Birds of North Carolina:
their Distribution and Abundance
LeConte's Sparrow - Ammospiza leconteii
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General Comments The LeConte's Sparrow is another secretive grassland/marsh sparrow of the central part of the continent, breeding mainly in Canada and sparingly in the Northern states. However, it does not nest in the Northeastern states. It winters mainly in the South-central states, and is rare at that season in Atlantic coast states, including North Carolina. In our state, it was poorly known until well into the 20th Century, but by the latter decades of that century it was clear that some birds overwinter in the eastern Coastal Plain. In winter, it occurs in wet or damp grassy fields, especially fine grasses such as muhlys (genus Muhlenbergia) and where there are some brush piles for additional cover; a few have been seen in slightly brackish marshes. Most of these fields are in areas that had been clearcut in the past few years. Unlike other grassland sparrows, LeConte's have not shown an obvious decline, at least in the East.
Breeding Status Nonbreeder
NC BRC List Definitive
State Status
U.S. Status
State Rank S1?N
Global Rank G5
Coastal Plain Winter resident, but scarce and easily overlooked. Fewer reports since about 2010, but whether that represents a global decline is not known. Generally rare in the southern Tidewater (south of Albemarle Sound) and coastal areas, including the southeastern corner of the region. Very rare farther inland (i.e., the central and western portion of the region) and northward (northern Tidewater). Mainly early Nov to mid-Feb, rarely into spring (late date is 28 Apr), but departure dates poorly known. Peak counts: 10, on the New Bern (Craven) CBC, 20 Dec 1999.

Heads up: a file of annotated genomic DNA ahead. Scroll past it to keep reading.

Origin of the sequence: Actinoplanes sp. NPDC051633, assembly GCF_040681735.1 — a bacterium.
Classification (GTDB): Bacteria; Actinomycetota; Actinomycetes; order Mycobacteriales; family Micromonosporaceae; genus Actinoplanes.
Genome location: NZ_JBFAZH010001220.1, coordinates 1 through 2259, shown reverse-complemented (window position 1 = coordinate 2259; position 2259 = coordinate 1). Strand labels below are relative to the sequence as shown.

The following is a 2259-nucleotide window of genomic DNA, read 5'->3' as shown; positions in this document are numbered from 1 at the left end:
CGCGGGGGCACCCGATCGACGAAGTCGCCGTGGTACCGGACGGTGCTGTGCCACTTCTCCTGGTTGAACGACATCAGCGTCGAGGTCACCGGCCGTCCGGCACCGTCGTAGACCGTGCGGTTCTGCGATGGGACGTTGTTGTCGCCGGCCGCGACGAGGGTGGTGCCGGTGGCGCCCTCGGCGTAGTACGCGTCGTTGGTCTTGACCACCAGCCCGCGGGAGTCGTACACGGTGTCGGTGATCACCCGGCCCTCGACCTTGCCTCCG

Piedmont Transient, and straggler into winter; scarce and poorly known. Very rare in both fall (between 23 Oct and 19 Dec), and again in late winter/spring (from 10 Feb to 30 Apr). The winter of 1999-2000 saw a good influx year for the species, with several reports, including the Piedmont's high count of up to 7 birds in Mecklenburg, 19 Feb - 15 Apr 2000 [Chat 64:108 link], [Chat 64:159 link]. Perhaps unique was one, and possibly two, present at Rea Farms in southern Mecklenburg from 19 Oct 2020 - 6 Mar 2021 -- the first Piedmont record of a truly wintering bird. Peak counts (other): 2 in Gaston, Dec 2011; 1 on many dates.
Mountains Transient, scarce. Casual, with only eight reports of single birds: in Franklin (Macon) on 17 Oct 1968 [Chat 34:2 link]; seen by many observers in Cullowhee (Jackson) on 15 May 1983 [Chat 47:113 link]; at Piney Creek (Alleghany) on 26 Apr 1987 [Chat 52:51 link] and again on 26-29 Jan 2007 [Chat 71:51 link]; at Brevard (Transylvania) on 11 Oct 2012 [Chat 77:35 link]; photographed near Brevard on 14 Feb 2020 [Chat 84:69 link]; photographed at Valle Crucis (Watauga) on 7 Nov 2020; and photographed in Spruce Pine (Mitchell) on 22-23 Apr 2021.
Finding Tips The only reliable spot in recent years has been at a privately-owned conservation area -- North River Farms -- in central Carteret. Otherwise, productive fields in one winter are normally not present, or are in poor condition, the next. Nearly all wintering sites are on private land, often on timber company lands, where clearcut within the past year or two.
Attribution LeGrand[2024-02-11], LeGrand[2023-03-31], LeGrand[2021-09-04]
NC Map
Map depicts all counties with a report (transient or resident) for the species.
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